The truth is, there IS life outside of art and work, and it’s not a contest. We are living beings that must eat and sleep, and we are social animals that must have a connection with others.  So not only do we HAVE to do things other than art, but it’s also ok to spend time doing other things that make you happy.  It doesn’t mean you are less passionate about your work, or that other artists who spend more time on theirs love it more.
And yes, there are deadlines we must work under.  But none of us want to be starving artists. None of us enjoy loosing sleep, eating crappy or skipping meals, working our fingers to the bone, letting friendships fall apart…  These are not good things.  You aren’t a cooler or more a passionate artist for making those sacrifices.  So I think instead of putting that lifestyle on a pedestal, we should be encouraging one another to take time to care for ourselves, and to have a life outside of their work. Just like anyone else doing any other kind of work.  =)

YES. Thank you. It makes me really uncomfortable when I hear professionals saying things like “if you drawing 24/7 you’ll never make it”, implying that having outside interests or taking care of yourself means you will fail. You undoubtedly need to be dedicated and focused to succeed as a freelancer, but what is the point of having the so-called freedom that freelancing is supposed to provide you if you can’t even leave your desk every once in a while? Exercise, get outside, socialize, have other hobbies. I’ve found I’m more productive and happier and healthier and more passionate about my work and my career when I take time off, every day, to get away from work for a little while. Building a career is important and rewarding, but your life is not comprised solely of the amount of work you are able do. Your life is not defined solely by how many hours you clock at your work desk. 

Keeping this here as a reminder to myself and others! I work a day job 40 hours a week and go to school full time, and still try to cram in drawing around that— and I’m so, so guilty of telling myself it’s not enough. Don’t fall into that trap! Be a human being, it’s okay! You’re still a good artist. (And, if you’re more like me than I hope you are: you are still a good person when you’re not drawing.)

caporushes:

juliedillon:

eskiworks:

The Workaholic Pedestal

We freelancers have a tendency to never truly be away from our work, regardless of the time or day of the week.  Especially if like me, your work station is in your home.  We work long hours and dedicate ourselves fully to whatever project we have at hand.  We loose sleep, skip social gatherings, eat whatever is quick and easy so we can get back to work. I have noticed that there is a sense of pride in general among freelancers that we are so in love with our work that we can dedicate ourselves this way.  Passion for your chosen profession is definitely a plus!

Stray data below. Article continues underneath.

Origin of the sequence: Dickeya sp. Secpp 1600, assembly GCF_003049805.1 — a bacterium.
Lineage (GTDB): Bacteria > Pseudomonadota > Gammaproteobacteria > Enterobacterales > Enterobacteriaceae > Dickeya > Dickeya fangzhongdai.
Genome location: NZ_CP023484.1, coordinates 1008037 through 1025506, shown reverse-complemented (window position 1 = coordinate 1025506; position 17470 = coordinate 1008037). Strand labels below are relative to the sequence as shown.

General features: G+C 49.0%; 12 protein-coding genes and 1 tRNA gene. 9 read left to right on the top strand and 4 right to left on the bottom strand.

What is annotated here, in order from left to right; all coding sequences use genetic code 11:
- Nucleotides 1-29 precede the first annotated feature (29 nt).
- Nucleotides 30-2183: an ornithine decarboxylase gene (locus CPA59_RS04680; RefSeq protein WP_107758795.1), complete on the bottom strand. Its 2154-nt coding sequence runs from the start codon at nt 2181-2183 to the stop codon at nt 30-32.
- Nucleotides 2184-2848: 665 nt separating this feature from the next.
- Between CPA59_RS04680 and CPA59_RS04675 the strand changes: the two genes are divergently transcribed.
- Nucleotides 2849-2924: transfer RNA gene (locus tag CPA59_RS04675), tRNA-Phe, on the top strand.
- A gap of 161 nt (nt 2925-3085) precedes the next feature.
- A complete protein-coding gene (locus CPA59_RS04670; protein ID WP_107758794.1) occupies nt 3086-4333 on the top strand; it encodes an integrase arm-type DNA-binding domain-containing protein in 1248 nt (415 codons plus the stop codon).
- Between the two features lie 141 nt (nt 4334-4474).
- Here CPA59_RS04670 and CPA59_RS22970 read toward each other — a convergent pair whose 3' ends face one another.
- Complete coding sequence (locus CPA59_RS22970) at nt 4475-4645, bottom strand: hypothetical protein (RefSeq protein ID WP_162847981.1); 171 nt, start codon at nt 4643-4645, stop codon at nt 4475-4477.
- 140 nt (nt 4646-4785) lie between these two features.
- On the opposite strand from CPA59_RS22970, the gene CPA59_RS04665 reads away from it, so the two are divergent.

However, I have also observed a downside to this part of freelancing.  That dedication can cross the line into an unhealthy workaholic lifestyle, and other freelancers actually encourage it.  There is an underlying unspoken rule in freelancer culture that if you’re not working, you’re slacking.  I’ve seen other freelancers take subtle stabs at their peers for taking time off to see family, to tend to daily life, or to just have a day (or three) to simply BREATHE and do something other than art. Doing things like comparing your work load with others’ work load, making yourself out to be the harder working one.  Referring to things like showering, cooking, and cleaning as “free time” or “vacation”.  It creates or adds to guilt surrounding work, which is really not a nice thing to do to your friends and peers. 

The disclaimer here is that clearly not every freelancer does this, and I think those that do are not being purposefully malicious, so please don’t misread this as an attack.  I’m guilty of playing into this myself, we are just falling into a part of the starving artist stereotype;  The idea that your chosen craft/art must encompass ALL of your being, every day and every moment for you to truly be passionate about it. 

The truth is, there IS life outside of art and work, and it’s not a contest. We are living beings that must eat and sleep, and we are social animals that must have a connection with others.  So not only do we HAVE to do things other than art, but it’s also ok to spend time doing other things that make you happy.  It doesn’t mean you are less passionate about your work, or that other artists who spend more time on theirs love it more.